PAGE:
a few weeks ago i hit the big milestone of being able to actually explore the decision tree. in addition to the meta-scheduler, this required me to build the following pieces of infrastructure:

- tree explorer, to find the next unexplored branch. (71 lines of code)
- save-and-restore, to travel back in time, as previously discussed (310 lines of code)
- pretty-printing / diagnostics-reporting "found a bug" routine (42 lines of code)
- deadlock detection (trivial, given the agent-tracking code already in place)

i've been using vanish_vanish, a small userspace program that simply forks a child, which vanishes, then vanishes itself, to test the infrastructure as it comes into existence. the reason this is interesting is because i modified my student kernel so its vanish implementation does approximately as follows:

void NORETURN vanish()
    for_each_child(self) {
        task_lock(child);  // A
        child->parent = &init_process;
    task_lock(self->parent);  // B

the astute programmer will note that a concurrently vanishing parent and child could deadlock if the parent tries to execute line A while the child tries to execute line B, but this is not guaranteed. the extra nice thing about this test case is that to find the bug, one only needs to consider calls to task_lock as potential choice points (actually, only even such calls from within vanish, which is what i'm really doing here). (i'm going to add shared memory accesses soon, but that will make the tree explode, which would be bad for finding whether my infrastructure is correct.)

using vanish_vanish as the test case and the naively-implemented guest kernel, landslide can find the deadlock in a little bit over 4 minutes:

[SCHEDULE]      about to switch threads 3 -> 4
[SCHEDULE]      about to switch threads 4 -> 3
[SCHEDULE]      DEADLOCK! (3 -> 4 -> 3)
[BUG!]          ****    A bug was found!   ****
[BUG!]          **** Choice trace follows. ****
[BUG!]          Choice 1:       at eip 0x00105ae5, trigger_count 1144575, TID 1
[BUG!]          Choice 2:       at eip 0x00105ae5, trigger_count 1158049, TID 2
[BUG!]          Choice 3:       at eip 0x00106930, trigger_count 1677311, TID 3
[BUG!]          Choice 4:       at eip 0x00106930, trigger_count 1677854, TID 4
[BUG!]          Choice 5:       at eip 0x00106930, trigger_count 1712596, TID 3
[BUG!]          Choice 6:       at eip 0x00106930, trigger_count 1747558, TID 4
[BUG!]          Choice 7:       at eip 0x00106930, trigger_count 1747805, TID 3
[BUG!]          Choice 8:       at eip 0x00106930, trigger_count 1748273, TID 2
[BUG!]          Choice 9:       at eip 0x00106930, trigger_count 1749356, TID 2
[BUG!]          Choice 10:      at eip 0x00106930, trigger_count 1750372, TID 4
[BUG!]          Current eip 0x00106957, trigger_count 1750826, total triggers 61208725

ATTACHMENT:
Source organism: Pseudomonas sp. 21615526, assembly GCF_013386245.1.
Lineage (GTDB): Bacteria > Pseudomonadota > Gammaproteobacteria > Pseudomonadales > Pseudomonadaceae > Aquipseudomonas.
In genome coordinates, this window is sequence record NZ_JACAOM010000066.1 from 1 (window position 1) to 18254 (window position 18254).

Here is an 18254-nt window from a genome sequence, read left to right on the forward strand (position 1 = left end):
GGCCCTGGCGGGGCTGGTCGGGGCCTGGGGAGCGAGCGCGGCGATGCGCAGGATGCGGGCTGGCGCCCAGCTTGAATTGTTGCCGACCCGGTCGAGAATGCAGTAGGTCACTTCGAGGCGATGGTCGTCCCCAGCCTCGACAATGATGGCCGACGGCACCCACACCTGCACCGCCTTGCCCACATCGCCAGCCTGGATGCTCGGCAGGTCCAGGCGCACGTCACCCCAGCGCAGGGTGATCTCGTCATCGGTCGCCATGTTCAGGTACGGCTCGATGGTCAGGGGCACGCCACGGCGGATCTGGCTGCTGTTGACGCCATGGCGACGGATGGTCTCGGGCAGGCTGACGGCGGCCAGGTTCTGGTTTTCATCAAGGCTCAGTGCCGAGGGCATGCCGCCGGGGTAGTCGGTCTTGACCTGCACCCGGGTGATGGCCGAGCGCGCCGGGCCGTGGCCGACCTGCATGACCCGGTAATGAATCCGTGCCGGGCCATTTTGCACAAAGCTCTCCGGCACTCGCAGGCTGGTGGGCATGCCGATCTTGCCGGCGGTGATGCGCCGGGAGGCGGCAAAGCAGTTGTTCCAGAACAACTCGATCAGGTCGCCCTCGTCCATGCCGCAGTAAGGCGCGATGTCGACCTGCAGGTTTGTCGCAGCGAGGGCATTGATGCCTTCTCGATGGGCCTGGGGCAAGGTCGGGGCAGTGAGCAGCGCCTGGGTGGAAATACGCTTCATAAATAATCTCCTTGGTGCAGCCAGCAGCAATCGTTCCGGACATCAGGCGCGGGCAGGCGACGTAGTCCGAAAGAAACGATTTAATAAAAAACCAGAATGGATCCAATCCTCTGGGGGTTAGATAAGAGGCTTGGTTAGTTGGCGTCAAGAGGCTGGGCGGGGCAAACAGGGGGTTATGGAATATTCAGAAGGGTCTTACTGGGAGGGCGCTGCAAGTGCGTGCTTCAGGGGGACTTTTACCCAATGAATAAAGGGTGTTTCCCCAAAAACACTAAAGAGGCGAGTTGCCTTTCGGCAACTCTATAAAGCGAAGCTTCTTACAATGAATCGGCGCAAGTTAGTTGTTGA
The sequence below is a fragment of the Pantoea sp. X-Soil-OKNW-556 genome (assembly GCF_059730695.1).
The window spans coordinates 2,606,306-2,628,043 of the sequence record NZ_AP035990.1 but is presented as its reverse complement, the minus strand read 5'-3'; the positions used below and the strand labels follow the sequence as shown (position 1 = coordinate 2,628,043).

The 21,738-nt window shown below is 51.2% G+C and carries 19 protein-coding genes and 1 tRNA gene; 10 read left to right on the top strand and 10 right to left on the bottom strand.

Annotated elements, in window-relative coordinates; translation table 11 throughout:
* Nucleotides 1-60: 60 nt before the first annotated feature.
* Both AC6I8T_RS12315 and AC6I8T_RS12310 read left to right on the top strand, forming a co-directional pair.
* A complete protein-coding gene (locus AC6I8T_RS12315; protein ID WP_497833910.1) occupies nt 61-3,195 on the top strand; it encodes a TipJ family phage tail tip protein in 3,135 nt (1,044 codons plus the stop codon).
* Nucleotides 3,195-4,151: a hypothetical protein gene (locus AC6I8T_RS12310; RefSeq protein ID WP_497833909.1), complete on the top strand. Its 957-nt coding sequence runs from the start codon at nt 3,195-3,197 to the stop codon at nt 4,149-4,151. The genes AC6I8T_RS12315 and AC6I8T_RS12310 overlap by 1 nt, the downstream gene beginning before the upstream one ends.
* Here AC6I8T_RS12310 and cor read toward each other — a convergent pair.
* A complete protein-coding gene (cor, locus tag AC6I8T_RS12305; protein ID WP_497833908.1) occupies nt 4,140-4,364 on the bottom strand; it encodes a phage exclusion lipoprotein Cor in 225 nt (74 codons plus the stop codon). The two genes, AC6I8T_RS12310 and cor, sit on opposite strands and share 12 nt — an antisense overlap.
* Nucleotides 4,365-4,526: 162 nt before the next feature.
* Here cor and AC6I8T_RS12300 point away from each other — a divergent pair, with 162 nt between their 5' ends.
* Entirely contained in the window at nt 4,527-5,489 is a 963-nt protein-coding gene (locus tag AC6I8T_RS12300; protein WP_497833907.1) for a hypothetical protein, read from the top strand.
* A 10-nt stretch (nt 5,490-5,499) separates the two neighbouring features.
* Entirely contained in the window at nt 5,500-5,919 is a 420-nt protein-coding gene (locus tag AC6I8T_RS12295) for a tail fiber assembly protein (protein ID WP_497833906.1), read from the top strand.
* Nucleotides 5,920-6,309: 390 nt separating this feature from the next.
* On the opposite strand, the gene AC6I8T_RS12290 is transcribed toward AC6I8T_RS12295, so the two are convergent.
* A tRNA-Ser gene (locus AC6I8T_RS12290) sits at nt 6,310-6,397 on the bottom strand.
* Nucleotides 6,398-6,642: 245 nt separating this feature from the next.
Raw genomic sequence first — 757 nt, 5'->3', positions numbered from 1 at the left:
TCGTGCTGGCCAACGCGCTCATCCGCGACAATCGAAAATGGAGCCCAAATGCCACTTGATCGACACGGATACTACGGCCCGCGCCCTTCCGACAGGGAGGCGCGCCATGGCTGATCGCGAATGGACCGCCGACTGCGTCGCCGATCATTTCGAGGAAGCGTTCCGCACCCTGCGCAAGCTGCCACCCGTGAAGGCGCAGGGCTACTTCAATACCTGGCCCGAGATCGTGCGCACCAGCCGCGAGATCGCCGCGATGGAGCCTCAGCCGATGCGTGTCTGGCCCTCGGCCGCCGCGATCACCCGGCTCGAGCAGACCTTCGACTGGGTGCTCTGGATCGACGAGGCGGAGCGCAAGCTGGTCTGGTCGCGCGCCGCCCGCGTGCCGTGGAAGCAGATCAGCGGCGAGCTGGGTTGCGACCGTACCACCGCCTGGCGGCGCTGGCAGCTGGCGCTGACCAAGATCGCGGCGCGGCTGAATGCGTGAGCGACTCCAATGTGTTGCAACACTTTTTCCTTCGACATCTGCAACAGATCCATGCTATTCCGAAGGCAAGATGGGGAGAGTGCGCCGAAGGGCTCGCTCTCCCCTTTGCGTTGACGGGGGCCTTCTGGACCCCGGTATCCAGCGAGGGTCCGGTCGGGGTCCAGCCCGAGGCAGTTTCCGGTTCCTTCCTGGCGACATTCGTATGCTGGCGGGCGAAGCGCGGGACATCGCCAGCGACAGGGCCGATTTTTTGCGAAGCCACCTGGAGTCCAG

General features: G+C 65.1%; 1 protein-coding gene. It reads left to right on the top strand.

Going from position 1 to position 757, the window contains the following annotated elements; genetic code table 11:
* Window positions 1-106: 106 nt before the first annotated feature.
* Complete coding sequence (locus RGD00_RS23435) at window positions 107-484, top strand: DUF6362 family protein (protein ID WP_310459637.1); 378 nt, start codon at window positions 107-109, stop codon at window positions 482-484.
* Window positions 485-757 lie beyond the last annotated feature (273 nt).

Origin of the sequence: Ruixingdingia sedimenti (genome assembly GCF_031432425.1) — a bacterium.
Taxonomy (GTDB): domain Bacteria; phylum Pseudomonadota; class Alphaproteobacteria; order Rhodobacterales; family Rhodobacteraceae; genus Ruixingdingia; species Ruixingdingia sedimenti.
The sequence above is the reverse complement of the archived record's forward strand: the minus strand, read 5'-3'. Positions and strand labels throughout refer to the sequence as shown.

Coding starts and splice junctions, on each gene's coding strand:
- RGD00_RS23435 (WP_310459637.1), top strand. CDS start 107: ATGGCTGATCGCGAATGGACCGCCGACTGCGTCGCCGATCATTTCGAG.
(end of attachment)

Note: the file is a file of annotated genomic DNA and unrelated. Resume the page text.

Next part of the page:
[BUG!]          Total choice points 2705, total backtracks 1378, depths 18934

apart from looking impressive, this output is a good prompt to talk about where the project is headed to next.

to conclude that landslide can find deadlocks such as this in under 5 minutes is not an honest statistic, because the decision tree will get a lot bigger when i enrich the set of decision points, which is a necessary next step. (consider: if you removed one of the task_lock calls, there would still be a race, but it would not be a deadlock anymore, and we would need to look at shared memory accesses to find it.) what we can conclude from this test output, however, is the exploration rate: on average, it takes landslide 0.09 seconds per decision point in the tree. it's not clear how fast this is in terms of my eventual goal; this will become clear when i build a better set of decision points and try testing for more subtle race conditions.

i'm certainly proud to have enough infrastructure to be able to say "look! it works!", but it's not clear how much weight that should carry until i have some evidence from a more realistic test case.


PDL retreat

i presented landslide at the PDL retreat, as a 10-minute work-in-progress talk and also during the poster sessions. (here are my slides.)

there's not much to say that wouldn't sound trite - in short, how great it was to synchronise with people from industry about what my project and i ought to be expecting out of each other, and also how great it was to get so many different advices from people about how to chart a path for my future.

one thing that's really worth mentioning is that during the industry feedback session at the end of the retreat, christos from vmware called out my project as "the Holy Grail for anybody who does kernel development; I'd like to see that work moving forward."